Welcome to Guanajuato! Home to beautiful hills, fabulous festivals and some really creepy stuff…
Without a doubt, Guanajuto’s creepiest museum is also it’s most famous. El Museo de Las Momias is located next to an old city cemetery. Victims of an 1833 cholera outbreak were interred in above ground tombs. When their families could not pay the “tax” in order to keep them interred their remains were exhumed and it was discovered that they had become mummified. You can see these same bodies today in the museum.
El Alhóndiga de Granaditas
A regional historical museum, El Alhóndiga de Granaditas, is more educational than creepy, though it does have a bloody past. Guanajuato was the site of the first major battle in the war for Mexican independence. Knowing that an angry mob was gathering, the Spanish decided to barricade themselves in this formidable building.
The Mexicans were able to break through the Spaniards’ defenses and incredible carnage followed. However, the Spanish were eventually able to repress the rebellion and for ten years the heads of the rebellion leaders were hung on the corners of the building. The hooks from which the heads were hung can still be seen today.
Creepy Pseudo- Museums
Guanajuato also has its share of “pseudo-museums”. Places that are somewhat creepy, but are just as likely to be described as cheesy, corny and hokey. They can be fun to visit as long as you go with appropriate expectations.
Casa de las Leyendas has replicas of various city sites enhanced with “special effects” in order illustrate some local legends. A representation of a silver mine and an explanation of the mummies are included.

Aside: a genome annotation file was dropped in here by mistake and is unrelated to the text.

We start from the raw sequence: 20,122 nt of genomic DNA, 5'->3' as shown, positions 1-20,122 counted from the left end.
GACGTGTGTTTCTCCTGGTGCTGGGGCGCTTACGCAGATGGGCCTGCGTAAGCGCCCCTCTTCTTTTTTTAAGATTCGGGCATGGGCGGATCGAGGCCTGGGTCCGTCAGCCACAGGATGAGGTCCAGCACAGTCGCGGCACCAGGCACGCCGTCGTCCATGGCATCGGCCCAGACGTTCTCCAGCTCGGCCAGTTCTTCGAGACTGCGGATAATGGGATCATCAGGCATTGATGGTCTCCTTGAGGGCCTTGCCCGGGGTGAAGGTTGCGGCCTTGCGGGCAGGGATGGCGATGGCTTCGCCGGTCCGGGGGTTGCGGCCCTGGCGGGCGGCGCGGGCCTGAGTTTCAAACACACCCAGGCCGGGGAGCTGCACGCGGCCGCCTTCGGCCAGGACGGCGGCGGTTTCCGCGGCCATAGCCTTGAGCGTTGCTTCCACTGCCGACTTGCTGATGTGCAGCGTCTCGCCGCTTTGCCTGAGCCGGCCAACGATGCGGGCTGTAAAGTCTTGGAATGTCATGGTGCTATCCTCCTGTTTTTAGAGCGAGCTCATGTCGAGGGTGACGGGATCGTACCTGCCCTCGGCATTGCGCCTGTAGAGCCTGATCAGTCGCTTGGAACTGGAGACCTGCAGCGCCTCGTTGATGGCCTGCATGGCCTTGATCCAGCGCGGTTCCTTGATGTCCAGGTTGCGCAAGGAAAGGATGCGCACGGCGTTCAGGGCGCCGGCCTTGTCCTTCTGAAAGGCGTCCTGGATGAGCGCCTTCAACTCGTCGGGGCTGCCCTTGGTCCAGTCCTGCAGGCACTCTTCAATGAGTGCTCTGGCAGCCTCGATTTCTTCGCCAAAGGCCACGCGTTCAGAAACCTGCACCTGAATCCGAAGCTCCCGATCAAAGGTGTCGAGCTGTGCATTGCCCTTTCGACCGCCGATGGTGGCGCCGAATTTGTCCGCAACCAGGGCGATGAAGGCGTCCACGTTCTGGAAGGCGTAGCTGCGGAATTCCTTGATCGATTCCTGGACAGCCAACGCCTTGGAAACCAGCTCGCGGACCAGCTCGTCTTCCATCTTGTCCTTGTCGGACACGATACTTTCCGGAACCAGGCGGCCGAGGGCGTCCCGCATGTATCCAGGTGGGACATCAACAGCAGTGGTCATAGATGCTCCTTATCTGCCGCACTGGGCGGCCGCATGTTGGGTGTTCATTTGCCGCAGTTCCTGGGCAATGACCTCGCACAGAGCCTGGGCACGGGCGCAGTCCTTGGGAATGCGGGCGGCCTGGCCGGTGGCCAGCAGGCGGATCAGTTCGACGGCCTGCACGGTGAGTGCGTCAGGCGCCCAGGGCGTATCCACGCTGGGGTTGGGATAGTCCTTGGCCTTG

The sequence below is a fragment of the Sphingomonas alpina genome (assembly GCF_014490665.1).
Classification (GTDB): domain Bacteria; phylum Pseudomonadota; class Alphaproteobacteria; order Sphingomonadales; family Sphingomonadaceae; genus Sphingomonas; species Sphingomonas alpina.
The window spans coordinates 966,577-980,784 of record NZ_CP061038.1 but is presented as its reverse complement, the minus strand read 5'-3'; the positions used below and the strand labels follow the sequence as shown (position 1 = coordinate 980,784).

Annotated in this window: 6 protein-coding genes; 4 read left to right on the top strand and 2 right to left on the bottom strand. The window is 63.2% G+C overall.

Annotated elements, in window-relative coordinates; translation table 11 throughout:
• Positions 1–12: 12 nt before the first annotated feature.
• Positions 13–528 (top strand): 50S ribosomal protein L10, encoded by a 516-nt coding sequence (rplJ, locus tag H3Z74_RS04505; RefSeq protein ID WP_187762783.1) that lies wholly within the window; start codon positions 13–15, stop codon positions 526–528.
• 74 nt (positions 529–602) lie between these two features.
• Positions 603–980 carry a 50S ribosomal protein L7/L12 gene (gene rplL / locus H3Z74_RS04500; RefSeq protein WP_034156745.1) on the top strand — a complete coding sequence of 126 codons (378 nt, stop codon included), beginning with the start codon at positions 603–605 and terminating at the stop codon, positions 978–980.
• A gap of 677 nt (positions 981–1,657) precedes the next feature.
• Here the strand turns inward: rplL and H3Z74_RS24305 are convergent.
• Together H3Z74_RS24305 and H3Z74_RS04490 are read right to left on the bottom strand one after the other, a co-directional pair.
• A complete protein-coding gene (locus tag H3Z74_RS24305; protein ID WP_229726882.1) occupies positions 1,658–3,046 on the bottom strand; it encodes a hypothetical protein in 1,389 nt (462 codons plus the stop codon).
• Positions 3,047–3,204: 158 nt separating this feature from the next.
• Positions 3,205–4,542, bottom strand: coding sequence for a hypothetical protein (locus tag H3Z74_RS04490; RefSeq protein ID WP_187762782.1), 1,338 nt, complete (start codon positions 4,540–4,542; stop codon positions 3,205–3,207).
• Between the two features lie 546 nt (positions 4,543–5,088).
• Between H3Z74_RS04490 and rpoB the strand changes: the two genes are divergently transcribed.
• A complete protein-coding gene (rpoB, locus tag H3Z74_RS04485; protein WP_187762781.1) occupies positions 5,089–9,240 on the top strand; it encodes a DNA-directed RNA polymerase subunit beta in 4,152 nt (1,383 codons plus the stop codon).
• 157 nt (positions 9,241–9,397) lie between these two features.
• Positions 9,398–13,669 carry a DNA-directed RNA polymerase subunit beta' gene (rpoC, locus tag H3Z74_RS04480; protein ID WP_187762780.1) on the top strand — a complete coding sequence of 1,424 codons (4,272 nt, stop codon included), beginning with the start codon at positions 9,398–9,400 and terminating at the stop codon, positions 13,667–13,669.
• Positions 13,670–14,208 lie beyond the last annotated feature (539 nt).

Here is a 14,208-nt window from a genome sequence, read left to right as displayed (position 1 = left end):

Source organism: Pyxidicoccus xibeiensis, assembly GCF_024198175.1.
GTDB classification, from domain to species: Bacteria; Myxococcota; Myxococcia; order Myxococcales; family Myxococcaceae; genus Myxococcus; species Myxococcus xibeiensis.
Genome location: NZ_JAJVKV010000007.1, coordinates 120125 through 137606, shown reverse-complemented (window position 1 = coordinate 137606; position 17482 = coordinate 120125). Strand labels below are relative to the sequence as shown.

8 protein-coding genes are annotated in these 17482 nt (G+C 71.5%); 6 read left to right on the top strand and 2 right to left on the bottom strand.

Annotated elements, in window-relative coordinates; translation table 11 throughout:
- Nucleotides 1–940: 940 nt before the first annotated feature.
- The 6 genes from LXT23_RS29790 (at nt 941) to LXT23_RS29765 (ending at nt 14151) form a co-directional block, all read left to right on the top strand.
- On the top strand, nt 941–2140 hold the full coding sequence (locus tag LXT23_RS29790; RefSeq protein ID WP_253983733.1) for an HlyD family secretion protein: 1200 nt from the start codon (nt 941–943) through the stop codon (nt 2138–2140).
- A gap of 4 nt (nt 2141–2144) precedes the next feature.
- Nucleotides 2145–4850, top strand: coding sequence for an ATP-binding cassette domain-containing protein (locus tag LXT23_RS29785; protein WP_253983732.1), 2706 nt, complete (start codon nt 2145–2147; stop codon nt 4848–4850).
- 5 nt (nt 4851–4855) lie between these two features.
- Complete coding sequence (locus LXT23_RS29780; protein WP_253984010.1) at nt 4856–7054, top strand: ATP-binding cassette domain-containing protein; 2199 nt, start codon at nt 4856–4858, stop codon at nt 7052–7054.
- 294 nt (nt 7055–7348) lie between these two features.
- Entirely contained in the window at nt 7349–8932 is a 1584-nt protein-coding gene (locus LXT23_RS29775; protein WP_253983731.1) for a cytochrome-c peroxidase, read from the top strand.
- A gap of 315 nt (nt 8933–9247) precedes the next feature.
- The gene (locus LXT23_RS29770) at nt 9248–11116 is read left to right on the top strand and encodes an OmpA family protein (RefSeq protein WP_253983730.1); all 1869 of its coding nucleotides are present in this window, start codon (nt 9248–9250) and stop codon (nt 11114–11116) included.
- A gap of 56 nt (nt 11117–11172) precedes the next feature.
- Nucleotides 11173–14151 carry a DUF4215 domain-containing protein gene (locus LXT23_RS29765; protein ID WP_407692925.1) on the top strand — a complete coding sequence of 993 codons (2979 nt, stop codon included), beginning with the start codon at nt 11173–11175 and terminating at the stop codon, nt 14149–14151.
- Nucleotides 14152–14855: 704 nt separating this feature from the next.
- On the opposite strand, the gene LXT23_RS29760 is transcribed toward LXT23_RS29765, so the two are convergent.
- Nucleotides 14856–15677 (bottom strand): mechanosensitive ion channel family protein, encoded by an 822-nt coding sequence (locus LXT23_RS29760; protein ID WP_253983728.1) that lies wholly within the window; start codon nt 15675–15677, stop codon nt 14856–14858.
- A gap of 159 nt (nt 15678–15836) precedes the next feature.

Casa de Tia Aura
Midway up the Paseo de la Presa (a street that is worth exploring for its lovely French architecture) is the Casa de Tia Aura – a chance to check out the Mexican version of a haunted house.
Valenciana Torture Museums
Up the hill from downtown Guanajuato, the famous enclave of Valenciana is home to a couple of “torture museums”. When the Spanish came to the New World, they brought with them the “Holy Office” of the Inquisition. The Inquisition tortured people (as if being enslaved to work in the mines wasn’t torture enough?) with aim of purifying their souls and bringing them around to Christianity. I am told that the Inquisition was quite active in Guanajuato though I’ve found it difficult to locate detailed information. Perhaps it’s not spoken of because it is part of the past that no one is proud of. While credible, historical information is hard to find, morbid, theatrical displays are not. These museums sport staff members dressed as monks, spooky lighting and of course, a vast array of torture devices.
The suffering of the Inquisition was real and I’m not really sure that something so serious should be treated in such a light-hearted manner. However, I cannot deny that these museums are entertaining. And legitimately disturbing. After all, whether it was a religious fanatic 500 years ago, or the enterprising businessman who created the museum – someone thought up these implements of torture. I’m glad I don’t have to live in their head.